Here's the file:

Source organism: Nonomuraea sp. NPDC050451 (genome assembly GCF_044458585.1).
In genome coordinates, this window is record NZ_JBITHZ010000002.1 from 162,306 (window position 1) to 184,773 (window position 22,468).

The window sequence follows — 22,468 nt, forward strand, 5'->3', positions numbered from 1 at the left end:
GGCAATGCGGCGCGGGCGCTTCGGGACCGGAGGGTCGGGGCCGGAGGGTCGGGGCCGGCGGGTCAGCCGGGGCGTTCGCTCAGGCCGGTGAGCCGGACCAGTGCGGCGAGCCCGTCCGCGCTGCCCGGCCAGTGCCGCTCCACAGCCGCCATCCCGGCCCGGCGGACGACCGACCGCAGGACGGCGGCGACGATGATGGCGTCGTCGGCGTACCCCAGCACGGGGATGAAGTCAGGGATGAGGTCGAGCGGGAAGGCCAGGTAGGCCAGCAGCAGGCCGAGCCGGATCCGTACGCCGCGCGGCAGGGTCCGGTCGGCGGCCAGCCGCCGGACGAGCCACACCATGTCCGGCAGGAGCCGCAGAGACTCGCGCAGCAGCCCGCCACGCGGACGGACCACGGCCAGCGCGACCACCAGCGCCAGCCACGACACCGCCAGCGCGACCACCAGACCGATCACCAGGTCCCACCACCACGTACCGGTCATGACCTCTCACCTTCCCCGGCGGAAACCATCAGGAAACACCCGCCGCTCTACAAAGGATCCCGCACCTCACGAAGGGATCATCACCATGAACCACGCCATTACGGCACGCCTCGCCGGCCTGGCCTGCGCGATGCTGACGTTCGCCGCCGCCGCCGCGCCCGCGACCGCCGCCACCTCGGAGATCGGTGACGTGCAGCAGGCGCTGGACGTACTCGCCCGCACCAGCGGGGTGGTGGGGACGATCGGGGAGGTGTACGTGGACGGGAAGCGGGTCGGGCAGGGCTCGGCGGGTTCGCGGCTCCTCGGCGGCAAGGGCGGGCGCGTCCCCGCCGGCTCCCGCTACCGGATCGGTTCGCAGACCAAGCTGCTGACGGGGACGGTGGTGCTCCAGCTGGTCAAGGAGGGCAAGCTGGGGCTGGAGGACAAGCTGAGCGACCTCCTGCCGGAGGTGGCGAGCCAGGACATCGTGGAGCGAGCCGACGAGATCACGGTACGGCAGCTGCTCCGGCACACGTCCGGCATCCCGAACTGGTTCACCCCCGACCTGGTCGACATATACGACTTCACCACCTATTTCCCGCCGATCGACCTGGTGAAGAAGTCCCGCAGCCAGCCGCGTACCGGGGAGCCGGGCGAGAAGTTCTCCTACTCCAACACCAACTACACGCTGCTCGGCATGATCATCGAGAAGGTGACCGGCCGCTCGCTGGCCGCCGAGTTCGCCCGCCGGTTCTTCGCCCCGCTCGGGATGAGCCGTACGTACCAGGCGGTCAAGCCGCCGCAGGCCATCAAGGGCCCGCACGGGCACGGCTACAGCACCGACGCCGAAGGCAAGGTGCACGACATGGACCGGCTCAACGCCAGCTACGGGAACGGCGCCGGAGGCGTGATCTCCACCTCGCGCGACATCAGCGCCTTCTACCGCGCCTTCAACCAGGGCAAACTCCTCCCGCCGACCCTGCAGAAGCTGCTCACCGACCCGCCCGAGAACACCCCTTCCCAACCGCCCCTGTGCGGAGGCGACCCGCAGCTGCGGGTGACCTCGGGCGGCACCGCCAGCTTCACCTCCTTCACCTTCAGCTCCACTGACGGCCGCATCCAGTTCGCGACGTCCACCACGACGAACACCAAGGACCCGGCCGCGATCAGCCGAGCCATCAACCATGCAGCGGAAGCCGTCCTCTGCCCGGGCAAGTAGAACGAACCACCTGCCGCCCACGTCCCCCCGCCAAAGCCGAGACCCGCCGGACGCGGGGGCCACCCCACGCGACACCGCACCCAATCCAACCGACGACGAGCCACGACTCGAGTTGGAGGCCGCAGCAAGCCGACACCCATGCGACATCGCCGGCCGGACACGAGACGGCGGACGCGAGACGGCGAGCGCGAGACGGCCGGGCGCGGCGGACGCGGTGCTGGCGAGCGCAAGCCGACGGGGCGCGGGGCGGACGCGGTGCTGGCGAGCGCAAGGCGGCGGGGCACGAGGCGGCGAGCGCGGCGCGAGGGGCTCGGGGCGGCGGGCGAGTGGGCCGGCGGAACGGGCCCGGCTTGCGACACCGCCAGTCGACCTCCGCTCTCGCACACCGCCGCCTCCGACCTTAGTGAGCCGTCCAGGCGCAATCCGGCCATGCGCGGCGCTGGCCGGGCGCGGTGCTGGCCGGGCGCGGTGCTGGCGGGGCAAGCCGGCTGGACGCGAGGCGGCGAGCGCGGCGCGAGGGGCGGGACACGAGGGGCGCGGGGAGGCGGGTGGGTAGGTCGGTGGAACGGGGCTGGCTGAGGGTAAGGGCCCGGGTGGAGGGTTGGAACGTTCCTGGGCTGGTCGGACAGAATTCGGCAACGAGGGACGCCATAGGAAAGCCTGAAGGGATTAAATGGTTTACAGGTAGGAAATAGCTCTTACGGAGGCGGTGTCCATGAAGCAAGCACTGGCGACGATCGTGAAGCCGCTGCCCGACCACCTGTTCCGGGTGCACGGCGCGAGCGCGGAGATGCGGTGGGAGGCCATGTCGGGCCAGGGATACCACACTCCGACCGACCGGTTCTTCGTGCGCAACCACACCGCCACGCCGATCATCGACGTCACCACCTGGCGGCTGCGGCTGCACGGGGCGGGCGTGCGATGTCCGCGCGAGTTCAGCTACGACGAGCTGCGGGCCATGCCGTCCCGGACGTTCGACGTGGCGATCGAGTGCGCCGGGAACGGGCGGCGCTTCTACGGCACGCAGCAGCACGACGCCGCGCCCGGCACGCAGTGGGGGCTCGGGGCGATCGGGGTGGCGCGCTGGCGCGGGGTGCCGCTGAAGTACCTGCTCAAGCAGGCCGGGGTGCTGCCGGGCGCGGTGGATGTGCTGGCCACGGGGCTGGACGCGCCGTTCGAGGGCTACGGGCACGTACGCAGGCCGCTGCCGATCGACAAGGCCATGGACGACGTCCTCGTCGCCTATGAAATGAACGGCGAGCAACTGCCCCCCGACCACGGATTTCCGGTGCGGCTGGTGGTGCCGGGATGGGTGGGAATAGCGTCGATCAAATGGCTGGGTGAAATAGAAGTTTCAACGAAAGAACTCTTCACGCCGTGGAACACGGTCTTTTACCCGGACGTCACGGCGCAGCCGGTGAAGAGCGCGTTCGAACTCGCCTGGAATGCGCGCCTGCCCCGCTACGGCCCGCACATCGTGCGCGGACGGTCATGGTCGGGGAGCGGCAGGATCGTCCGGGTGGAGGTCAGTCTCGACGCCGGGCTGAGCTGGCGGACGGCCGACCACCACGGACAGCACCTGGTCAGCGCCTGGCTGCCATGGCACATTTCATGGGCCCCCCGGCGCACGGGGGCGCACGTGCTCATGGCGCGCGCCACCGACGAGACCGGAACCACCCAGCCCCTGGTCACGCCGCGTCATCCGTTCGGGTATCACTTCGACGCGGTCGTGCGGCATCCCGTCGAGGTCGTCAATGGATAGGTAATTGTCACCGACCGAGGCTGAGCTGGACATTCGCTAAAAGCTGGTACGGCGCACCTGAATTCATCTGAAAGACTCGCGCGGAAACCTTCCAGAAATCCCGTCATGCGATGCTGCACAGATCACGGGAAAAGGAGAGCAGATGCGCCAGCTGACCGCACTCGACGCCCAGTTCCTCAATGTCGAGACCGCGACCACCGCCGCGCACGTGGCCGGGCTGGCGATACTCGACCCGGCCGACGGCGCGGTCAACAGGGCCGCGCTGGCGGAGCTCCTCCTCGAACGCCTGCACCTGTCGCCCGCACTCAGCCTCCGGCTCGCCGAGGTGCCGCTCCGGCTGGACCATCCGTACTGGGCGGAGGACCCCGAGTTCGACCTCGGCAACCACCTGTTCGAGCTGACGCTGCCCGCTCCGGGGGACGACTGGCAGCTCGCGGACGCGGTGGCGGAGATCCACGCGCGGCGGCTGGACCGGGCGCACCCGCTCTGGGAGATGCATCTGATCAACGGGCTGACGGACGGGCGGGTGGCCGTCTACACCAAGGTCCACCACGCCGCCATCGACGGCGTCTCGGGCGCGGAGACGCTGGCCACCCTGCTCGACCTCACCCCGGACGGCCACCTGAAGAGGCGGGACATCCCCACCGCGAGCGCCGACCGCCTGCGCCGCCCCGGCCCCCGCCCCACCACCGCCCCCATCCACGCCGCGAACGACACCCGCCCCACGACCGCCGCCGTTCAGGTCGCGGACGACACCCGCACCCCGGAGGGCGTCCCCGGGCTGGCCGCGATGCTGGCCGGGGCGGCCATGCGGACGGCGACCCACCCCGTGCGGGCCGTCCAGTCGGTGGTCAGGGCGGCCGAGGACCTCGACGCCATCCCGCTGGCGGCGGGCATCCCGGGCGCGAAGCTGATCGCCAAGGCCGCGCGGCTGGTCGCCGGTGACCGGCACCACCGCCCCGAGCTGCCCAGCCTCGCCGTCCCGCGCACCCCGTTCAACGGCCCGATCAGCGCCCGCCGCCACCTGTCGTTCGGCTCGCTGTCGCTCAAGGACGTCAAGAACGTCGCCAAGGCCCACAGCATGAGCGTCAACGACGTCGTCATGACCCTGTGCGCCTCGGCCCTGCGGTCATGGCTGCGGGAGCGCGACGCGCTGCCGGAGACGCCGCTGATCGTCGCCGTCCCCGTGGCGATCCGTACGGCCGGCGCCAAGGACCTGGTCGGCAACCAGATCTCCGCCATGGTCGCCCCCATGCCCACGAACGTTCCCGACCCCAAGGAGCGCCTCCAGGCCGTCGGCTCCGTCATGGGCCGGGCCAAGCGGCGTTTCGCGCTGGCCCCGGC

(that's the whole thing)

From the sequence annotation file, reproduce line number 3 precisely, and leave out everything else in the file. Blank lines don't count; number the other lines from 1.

The window sequence follows — 22,468 nt, forward strand, 5'->3', positions numbered from 1 at the left end: